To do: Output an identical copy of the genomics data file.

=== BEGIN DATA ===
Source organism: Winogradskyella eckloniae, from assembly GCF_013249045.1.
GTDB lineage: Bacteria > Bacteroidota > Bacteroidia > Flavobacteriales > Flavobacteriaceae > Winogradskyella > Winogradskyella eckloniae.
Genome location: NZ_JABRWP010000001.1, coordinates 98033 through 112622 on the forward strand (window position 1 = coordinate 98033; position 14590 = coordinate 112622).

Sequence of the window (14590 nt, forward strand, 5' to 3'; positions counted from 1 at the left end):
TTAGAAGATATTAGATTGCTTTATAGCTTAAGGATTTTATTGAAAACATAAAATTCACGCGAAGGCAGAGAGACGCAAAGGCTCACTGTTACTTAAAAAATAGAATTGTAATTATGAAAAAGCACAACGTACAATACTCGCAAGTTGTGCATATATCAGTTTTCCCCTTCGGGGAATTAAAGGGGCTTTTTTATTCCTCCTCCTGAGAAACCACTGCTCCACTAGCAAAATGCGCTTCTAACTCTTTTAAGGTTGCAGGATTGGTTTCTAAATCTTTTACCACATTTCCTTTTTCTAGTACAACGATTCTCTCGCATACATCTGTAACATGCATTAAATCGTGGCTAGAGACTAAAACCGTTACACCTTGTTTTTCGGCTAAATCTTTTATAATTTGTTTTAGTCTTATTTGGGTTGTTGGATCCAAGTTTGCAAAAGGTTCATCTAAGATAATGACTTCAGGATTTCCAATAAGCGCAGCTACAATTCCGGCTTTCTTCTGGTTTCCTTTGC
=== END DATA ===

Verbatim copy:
Source organism: Winogradskyella eckloniae, from assembly GCF_013249045.1.
GTDB lineage: Bacteria > Bacteroidota > Bacteroidia > Flavobacteriales > Flavobacteriaceae > Winogradskyella > Winogradskyella eckloniae.
Genome location: NZ_JABRWP010000001.1, coordinates 98033 through 112622 on the forward strand (window position 1 = coordinate 98033; position 14590 = coordinate 112622).

Sequence of the window (14590 nt, forward strand, 5' to 3'; positions counted from 1 at the left end):
TTAGAAGATATTAGATTGCTTTATAGCTTAAGGATTTTATTGAAAACATAAAATTCACGCGAAGGCAGAGAGACGCAAAGGCTCACTGTTACTTAAAAAATAGAATTGTAATTATGAAAAAGCACAACGTACAATACTCGCAAGTTGTGCATATATCAGTTTTCCCCTTCGGGGAATTAAAGGGGCTTTTTTATTCCTCCTCCTGAGAAACCACTGCTCCACTAGCAAAATGCGCTTCTAACTCTTTTAAGGTTGCAGGATTGGTTTCTAAATCTTTTACCACATTTCCTTTTTCTAGTACAACGATTCTCTCGCATACATCTGTAACATGCATTAAATCGTGGCTAGAGACTAAAACCGTTACACCTTGTTTTTCGGCTAAATCTTTTATAATTTGTTTTAGTCTTATTTGGGTTGTTGGATCCAAGTTTGCAAAAGGTTCATCTAAGATAATGACTTCAGGATTTCCAATAAGCGCAGCTACAATTCCGGCTTTCTTCTGGTTTCCTTTGC